Arlington County is considering a land swap that would provide more land for ART bus parking and would allow a developer to build a self-storage facility across from Washington-Lee High School.
Arcland Property Company, which owns a swath of industrial land near Shirlington, wants to swap those 3.5 acres for 2.3 acres of the 6.1 acre “Buck property” site across from W-L, which the county has an option to purchase for $30 million.
Arlington, which is already leasing a portion of the Shirlington property for parking, would get an even larger piece of property for its expanding ART bus fleet — it’s expected to grow from 65 to 90 vehicles by 2020 — and would save $4 million in lease payments.
Arcland would get the piece of the Buck property closest to N. Quincy Street, in the Virginia Square area, and would use it for a six-story, 150,000 square foot self-storage facility. (The company also developed the CubeSmart storage facility, which is located adjacent to I-395, next to the land it proposes to swap.)
Neighbors might object to the facility — they objected to a county proposal to use the Buck property for school bus parking — but the property is zoned for light industrial use and the facility could be built by right. The county says it will require tasteful building design as part of a deal.
“The land exchange agreement, if reached, would require high quality architecture from Arcland compatible with the surrounding neighborhood,” the county said in a press release. “The proposed facility must also comply with M-1 (light industrial) zoning regulations including set back and height restrictions, as would any use the County makes of the Shirlington site.”
Arcland only expects to use 1.2 acres of the Quincy Street property for the storage facility. The remaining 1.1 acres would be leased back to the county “at below market rate.”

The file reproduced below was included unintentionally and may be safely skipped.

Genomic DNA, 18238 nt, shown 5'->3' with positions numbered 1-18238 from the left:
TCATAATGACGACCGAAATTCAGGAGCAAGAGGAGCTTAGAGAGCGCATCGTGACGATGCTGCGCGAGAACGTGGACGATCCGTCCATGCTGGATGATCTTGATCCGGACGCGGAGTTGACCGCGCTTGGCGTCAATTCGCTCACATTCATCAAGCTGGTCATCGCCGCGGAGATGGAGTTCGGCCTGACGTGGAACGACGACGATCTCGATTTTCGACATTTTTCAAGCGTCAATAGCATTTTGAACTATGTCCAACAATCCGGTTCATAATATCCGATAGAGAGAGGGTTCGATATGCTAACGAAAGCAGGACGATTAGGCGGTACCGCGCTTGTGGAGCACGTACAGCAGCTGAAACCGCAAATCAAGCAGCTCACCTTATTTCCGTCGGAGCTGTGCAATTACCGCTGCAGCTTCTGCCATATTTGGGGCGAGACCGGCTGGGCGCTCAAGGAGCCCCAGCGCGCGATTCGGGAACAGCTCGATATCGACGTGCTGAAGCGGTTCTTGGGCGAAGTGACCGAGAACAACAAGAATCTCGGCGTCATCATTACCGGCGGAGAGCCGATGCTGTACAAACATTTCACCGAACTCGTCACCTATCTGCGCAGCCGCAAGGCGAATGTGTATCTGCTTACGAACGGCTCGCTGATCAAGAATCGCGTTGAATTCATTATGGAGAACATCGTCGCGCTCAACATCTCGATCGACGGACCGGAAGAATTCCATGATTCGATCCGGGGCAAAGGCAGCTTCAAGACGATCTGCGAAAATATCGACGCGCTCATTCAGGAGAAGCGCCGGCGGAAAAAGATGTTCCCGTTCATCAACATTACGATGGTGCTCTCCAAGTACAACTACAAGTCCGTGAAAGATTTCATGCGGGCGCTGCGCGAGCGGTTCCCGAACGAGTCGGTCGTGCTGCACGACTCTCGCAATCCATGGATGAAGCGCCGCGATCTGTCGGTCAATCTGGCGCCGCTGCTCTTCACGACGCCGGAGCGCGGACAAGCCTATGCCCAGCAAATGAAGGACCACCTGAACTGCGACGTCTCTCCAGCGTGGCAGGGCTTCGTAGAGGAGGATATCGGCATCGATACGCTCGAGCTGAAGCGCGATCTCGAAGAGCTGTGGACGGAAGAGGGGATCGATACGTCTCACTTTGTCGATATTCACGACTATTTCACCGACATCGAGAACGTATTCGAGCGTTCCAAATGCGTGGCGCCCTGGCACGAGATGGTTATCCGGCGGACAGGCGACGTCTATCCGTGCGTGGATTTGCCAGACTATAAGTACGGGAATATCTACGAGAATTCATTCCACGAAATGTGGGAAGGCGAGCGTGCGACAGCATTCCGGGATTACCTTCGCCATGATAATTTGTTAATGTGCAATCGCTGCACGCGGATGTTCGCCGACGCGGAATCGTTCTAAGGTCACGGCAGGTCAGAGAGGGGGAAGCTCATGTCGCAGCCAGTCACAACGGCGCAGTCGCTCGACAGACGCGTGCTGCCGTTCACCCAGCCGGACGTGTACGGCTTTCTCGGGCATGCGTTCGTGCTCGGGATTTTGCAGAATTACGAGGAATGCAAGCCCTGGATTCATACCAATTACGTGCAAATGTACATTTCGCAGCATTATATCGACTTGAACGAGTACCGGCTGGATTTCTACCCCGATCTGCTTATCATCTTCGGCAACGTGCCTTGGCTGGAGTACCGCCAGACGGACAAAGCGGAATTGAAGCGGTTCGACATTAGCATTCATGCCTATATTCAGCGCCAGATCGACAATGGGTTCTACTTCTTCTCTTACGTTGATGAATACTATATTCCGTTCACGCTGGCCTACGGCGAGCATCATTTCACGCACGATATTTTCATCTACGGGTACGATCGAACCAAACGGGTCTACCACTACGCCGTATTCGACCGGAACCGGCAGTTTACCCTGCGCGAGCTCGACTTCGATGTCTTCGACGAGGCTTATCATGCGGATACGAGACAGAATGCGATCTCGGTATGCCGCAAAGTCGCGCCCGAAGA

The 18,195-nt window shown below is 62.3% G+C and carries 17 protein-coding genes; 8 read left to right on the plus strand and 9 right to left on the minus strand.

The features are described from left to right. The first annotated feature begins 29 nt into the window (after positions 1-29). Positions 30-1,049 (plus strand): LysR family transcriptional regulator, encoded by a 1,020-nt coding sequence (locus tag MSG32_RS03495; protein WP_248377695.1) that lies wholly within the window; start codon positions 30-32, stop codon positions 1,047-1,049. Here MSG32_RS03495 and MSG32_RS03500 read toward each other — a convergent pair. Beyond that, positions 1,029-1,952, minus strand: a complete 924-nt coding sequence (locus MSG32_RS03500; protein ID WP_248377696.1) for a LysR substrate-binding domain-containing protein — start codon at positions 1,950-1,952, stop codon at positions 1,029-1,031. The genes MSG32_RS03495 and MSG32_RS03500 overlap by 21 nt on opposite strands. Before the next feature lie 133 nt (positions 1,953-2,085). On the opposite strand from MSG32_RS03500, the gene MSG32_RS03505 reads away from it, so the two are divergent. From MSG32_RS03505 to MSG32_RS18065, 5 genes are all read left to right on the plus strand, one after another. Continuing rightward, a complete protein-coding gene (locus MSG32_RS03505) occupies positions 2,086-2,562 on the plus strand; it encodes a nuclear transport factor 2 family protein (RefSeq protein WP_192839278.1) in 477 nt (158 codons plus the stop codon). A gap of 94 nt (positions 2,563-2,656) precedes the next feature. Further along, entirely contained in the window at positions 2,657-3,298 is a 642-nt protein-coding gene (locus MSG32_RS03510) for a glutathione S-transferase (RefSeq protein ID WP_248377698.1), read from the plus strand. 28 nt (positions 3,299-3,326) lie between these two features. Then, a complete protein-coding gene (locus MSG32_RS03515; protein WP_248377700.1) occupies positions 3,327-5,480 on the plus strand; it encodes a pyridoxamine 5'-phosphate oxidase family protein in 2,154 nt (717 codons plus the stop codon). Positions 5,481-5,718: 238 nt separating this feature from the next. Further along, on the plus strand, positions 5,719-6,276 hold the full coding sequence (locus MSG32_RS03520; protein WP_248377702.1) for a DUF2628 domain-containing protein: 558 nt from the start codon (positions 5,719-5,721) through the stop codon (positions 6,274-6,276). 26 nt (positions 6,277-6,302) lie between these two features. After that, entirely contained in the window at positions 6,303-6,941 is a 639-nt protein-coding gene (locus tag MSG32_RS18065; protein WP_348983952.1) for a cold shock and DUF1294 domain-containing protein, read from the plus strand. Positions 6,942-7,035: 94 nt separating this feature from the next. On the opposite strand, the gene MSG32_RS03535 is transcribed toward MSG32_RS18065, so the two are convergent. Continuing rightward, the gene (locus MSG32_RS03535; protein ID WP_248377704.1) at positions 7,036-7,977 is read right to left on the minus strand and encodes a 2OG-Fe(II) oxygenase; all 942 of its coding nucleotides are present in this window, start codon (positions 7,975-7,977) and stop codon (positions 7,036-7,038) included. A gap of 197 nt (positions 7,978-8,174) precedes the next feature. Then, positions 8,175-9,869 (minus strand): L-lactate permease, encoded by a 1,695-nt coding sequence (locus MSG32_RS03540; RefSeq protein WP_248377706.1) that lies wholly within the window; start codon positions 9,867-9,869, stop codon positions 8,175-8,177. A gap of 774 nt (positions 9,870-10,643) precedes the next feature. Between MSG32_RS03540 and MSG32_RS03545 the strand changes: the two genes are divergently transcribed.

“This is a rare opportunity for the County to secure land in Shirlington, zoned for light industrial use, that could accommodate our growing bus fleet,” County Manager Mark Schwartz said in a statement. “We have a critical need for support facilities, and must make smart, tough decisions about land to meet those needs. If the Board is interested in pursuing this proposal, I will work to shape an agreement with Arcland. I am confident that we can put facilities on these sites that will both serve our community’s needs and allow us to be a good neighbor.”
The deal will be discussed at next month’s Arlington County Board meeting. From the press release:
The proposed exchange, if approved, would take place after November 20, 2017, the date on which the County must exercise its option to purchase the N. Quincy Street site. The land exchange would involve no additional cost beyond the $30 million that the County has already agreed to pay for the N. Quincy Street site.
The Manager plans to seek the Board’s approval to pursue negotiations with Arcland at the Board’s December meeting. If the Board approves negotiations, any agreement that might be reached would come before the Board for consideration in 2017.
Update at 11 a.m. — Jim Todd, president of the Cherrydale Citizens Association, sent the following email to residents last night regarding the potential deal.
This is a complex issue and there are a lot of potential trade offs. On the plus side, the land swap would end the potential for the County to move the bus depot from Shirlington to the Buck property. But on the down side, it would also limit the County’s ability to use all of the Buck property for other, larger purposes (as the Buck property is also adjacent to Hayes Park, across the street from Washington-Lee High School, etc.).
This seems like its happening fast, but there is still plenty of time for us to better understand what’s going on, and to learn what other trade-offs and potential upsides and downsides there may be. I understand that the next step is for the County Board to talk about whether to further entertain this idea at its December 13 meeting. But I have been told that the Board will not be making a final decision at that meeting.
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